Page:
In my studies I have found that white women teachers show fear of Black boys and that these young men pick up on this fear and either disengage from the classroom or play into that fear by pretending to be more aggressive then they really are. The boys understand white women’s fear of black boys as unfair and judgmental, as if the fact that they are black and men makes them a threat to innocent white women. This behavior of showing and describing fear of Black boys in the classroom may be a result of the stereotyped expectations of Black men as criminals and sexual aggressors, which is deeply rooted in American culture. The history of lynching and hate crimes against Black men in the United States has often been the result of attacks or accusations of attacks by Black men on White women, a fact well documented by historians (here).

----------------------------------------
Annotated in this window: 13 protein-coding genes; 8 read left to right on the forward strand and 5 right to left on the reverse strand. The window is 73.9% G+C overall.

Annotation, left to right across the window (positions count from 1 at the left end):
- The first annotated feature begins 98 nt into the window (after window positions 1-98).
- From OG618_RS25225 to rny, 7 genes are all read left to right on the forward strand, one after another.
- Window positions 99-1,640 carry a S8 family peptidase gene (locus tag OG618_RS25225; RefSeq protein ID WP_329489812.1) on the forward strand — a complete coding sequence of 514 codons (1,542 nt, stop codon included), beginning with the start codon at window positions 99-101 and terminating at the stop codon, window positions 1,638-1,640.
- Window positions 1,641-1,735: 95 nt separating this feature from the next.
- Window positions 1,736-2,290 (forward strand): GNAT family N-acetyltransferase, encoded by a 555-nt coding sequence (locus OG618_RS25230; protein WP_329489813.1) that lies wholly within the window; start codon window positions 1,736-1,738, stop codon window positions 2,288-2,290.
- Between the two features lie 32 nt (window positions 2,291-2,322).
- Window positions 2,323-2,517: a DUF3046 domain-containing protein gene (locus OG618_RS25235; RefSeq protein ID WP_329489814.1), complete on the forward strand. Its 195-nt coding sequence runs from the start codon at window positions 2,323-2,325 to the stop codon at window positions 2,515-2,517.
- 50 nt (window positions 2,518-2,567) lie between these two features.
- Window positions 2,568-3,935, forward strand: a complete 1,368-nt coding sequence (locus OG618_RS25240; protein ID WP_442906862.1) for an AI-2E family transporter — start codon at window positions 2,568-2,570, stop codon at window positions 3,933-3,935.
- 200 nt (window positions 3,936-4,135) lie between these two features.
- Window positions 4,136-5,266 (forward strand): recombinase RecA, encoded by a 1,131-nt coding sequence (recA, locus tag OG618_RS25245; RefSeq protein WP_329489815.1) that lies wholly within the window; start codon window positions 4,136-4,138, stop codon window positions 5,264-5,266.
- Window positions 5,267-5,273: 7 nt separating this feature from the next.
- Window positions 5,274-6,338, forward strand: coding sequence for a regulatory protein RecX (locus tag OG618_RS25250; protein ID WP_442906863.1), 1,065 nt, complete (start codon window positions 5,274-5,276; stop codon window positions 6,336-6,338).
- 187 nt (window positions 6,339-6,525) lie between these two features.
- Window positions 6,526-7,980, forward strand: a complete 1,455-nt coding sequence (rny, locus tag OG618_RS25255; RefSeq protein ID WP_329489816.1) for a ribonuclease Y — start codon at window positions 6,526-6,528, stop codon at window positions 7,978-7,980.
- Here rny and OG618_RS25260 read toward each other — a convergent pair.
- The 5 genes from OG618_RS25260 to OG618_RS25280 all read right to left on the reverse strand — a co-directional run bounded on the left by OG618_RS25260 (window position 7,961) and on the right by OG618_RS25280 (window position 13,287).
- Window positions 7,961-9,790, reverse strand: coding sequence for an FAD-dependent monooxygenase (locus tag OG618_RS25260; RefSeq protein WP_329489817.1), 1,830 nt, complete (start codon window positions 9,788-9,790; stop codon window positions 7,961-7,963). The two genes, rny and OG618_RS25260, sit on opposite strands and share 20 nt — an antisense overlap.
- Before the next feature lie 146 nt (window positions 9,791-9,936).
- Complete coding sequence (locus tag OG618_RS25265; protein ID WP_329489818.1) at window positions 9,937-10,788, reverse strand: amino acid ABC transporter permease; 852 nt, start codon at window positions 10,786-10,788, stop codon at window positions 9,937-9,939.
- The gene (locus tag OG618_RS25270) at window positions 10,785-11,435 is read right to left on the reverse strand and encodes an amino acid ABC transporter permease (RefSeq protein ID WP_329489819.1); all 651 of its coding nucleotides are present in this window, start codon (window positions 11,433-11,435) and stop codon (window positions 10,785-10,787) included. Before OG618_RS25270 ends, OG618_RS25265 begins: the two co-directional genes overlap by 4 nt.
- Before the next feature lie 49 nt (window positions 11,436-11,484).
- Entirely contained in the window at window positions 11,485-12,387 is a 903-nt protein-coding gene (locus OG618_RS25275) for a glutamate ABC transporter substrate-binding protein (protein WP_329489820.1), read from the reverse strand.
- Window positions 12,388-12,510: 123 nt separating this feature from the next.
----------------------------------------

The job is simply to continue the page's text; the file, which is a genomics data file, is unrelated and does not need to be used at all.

On the streets I have found police officers harassing, brutalizing, or arresting young Black men in order to “teach them a lesson.” I came to this conclusion from my two major field studies where I shadowed a group of delinquent boys in the streets of Oakland, California for three years, observing their interactions with police and other authority figures and later conducted ride alongs with police in Southern California for another four year study with gang associated youths. This process of policing manhood is often a patronizing, patriarchal lesson of being a “real man.” For some of the officers I have observed, their idea of being a man is about having a steady job, not loitering on the street, not wearing baggy pants, and talking to authority with respect. If being a poor, black man means that the statistical odds are stacked against you when applying for work, then does this mean that you are less of a man for not being able to find a job? Police tend to think so. The attitude: if you are not at work, you are not a man. I found that police attempted to beat a working class masculinity into boys who were not able to find jobs despite working hard to do so.   The boys then resorted to creating an alternative masculinity that corresponded with the daily needs of living in poverty.